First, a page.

The Cambridge-based tech giant Arm Holdings is to be sold to America's Nvidia in a deal worth up to £31 billion.
The new owner says the company - which licences its chip designs for use in many smart phones - will remain based in Cambridge and its site expanded.
Arm was bought four years ago by the Japanese conglomerate Softbank.
“AI is the most powerful technology force of our time and has launched a new wave of computing,” said . “In the years ahead, trillions of computers running AI will create a new internet-of-things that is thousands of times larger than today’s internet-of-people. Our combination will create a company fabulously positioned for the age of AI.
“Simon Segars and his team at Arm have built an extraordinary company that is contributing to nearly every technology market in the world. Uniting NVIDIA’s AI computing capabilities with the vast ecosystem of Arm’s CPU, we can advance computing from the cloud, smartphones, PCs, self-driving cars and robotics, to edge IoT, and expand AI computing to every corner of the globe.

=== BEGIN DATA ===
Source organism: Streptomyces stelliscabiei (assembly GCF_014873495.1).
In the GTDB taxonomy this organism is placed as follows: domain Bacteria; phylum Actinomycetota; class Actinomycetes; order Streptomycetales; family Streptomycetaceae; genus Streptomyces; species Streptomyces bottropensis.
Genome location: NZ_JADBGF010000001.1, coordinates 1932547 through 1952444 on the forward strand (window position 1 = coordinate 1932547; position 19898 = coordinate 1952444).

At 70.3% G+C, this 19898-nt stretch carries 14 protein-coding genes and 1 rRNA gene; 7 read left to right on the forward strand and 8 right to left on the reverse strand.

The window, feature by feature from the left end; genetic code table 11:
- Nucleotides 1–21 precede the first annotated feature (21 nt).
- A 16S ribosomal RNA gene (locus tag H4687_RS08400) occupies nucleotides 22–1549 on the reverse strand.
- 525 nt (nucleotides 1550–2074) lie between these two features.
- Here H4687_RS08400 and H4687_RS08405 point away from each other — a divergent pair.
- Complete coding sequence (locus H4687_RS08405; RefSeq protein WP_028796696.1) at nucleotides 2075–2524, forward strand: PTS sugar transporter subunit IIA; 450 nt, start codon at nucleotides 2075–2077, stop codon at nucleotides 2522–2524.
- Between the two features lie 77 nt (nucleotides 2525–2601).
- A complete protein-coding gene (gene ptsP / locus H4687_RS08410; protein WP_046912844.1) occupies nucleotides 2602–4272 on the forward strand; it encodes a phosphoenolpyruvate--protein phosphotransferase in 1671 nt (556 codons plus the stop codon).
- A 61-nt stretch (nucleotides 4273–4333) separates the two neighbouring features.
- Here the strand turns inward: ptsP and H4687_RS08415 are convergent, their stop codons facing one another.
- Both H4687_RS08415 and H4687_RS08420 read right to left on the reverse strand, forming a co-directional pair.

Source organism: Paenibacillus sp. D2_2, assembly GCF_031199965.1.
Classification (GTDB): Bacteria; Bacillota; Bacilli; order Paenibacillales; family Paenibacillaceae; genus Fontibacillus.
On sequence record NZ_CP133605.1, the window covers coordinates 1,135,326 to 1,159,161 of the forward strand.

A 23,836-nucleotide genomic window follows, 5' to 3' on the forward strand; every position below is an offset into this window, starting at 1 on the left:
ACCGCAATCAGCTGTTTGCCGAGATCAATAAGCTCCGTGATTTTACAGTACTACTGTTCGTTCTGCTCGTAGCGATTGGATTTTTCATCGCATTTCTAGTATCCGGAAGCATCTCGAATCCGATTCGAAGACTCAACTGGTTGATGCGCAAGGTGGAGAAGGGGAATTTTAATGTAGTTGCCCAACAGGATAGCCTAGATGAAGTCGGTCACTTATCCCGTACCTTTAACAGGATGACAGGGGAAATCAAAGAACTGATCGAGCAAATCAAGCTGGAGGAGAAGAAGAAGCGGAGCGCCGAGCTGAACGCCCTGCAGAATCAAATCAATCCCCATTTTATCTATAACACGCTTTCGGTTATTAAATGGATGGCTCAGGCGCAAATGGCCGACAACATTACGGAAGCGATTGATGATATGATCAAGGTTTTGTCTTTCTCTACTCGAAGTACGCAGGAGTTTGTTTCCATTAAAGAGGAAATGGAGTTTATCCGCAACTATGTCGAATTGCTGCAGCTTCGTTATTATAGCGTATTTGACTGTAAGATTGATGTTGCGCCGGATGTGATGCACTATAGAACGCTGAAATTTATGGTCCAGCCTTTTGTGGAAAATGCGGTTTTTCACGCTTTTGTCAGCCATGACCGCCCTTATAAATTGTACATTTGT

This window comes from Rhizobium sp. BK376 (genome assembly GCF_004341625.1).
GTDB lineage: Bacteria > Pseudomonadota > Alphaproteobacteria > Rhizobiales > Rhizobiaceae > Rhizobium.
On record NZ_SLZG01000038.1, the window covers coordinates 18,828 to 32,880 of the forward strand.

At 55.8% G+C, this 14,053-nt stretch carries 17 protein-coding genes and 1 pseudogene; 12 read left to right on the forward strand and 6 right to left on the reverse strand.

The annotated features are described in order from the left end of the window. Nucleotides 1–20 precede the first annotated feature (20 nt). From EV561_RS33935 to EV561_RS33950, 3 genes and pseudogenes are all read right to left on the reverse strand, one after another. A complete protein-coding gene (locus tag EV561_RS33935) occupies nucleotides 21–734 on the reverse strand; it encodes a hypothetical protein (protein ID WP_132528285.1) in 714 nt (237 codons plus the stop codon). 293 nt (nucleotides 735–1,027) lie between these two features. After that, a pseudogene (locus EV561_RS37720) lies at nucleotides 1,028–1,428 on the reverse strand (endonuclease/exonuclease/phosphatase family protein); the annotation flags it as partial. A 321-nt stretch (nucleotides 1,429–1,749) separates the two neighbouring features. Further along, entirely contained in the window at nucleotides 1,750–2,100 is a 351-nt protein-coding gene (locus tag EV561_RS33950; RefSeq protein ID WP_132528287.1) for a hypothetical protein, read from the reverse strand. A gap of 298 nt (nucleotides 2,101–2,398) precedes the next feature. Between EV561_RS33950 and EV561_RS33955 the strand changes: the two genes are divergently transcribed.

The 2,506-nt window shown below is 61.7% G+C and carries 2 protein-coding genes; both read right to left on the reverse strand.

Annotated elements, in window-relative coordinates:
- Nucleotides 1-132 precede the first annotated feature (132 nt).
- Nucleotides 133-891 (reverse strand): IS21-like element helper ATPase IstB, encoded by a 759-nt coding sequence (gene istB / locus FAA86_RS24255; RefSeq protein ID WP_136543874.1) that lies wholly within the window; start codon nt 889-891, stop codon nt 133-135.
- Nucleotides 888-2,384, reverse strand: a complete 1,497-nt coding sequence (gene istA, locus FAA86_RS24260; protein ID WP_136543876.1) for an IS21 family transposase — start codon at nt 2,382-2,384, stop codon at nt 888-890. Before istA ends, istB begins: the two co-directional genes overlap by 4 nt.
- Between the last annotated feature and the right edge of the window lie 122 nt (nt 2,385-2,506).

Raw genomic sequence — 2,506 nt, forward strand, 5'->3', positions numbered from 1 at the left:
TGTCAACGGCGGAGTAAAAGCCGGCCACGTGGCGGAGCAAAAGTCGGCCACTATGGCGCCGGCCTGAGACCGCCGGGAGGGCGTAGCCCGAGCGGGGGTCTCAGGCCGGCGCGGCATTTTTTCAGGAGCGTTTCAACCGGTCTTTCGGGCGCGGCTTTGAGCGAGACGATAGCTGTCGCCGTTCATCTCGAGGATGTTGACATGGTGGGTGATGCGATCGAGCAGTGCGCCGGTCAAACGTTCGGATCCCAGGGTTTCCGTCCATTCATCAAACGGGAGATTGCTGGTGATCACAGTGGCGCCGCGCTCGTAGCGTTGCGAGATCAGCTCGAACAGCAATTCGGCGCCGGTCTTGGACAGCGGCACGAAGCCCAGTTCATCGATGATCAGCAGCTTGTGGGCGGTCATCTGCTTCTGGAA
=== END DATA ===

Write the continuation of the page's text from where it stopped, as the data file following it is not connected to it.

“This combination has tremendous benefits for both companies, our customers, and the industry. For Arm’s ecosystem, the combination will turbocharge Arm’s R&D capacity and expand its IP portfolio with NVIDIA’s world-leading GPU and AI technology.
Jensen Huang, founder and CEO of NVIDIA said: “Arm will remain headquartered in Cambridge. We will expand on this great site and build a world-class AI research facility, supporting developments in healthcare, life sciences, robotics, self-driving cars and other fields.
"And, to attract researchers and scientists from the U.K. and around the world to conduct groundbreaking work, NVIDIA will build a state-of-the-art AI supercomputer, powered by Arm CPUs. Arm Cambridge will be a world-class technology center.”
But Arm co-founder, Hermann Hauser, has described this latest sale as a disaster, and said it could now fall under American regulations with key decisions relating to the company's future now being in the hands of the White House rather than Downing Street.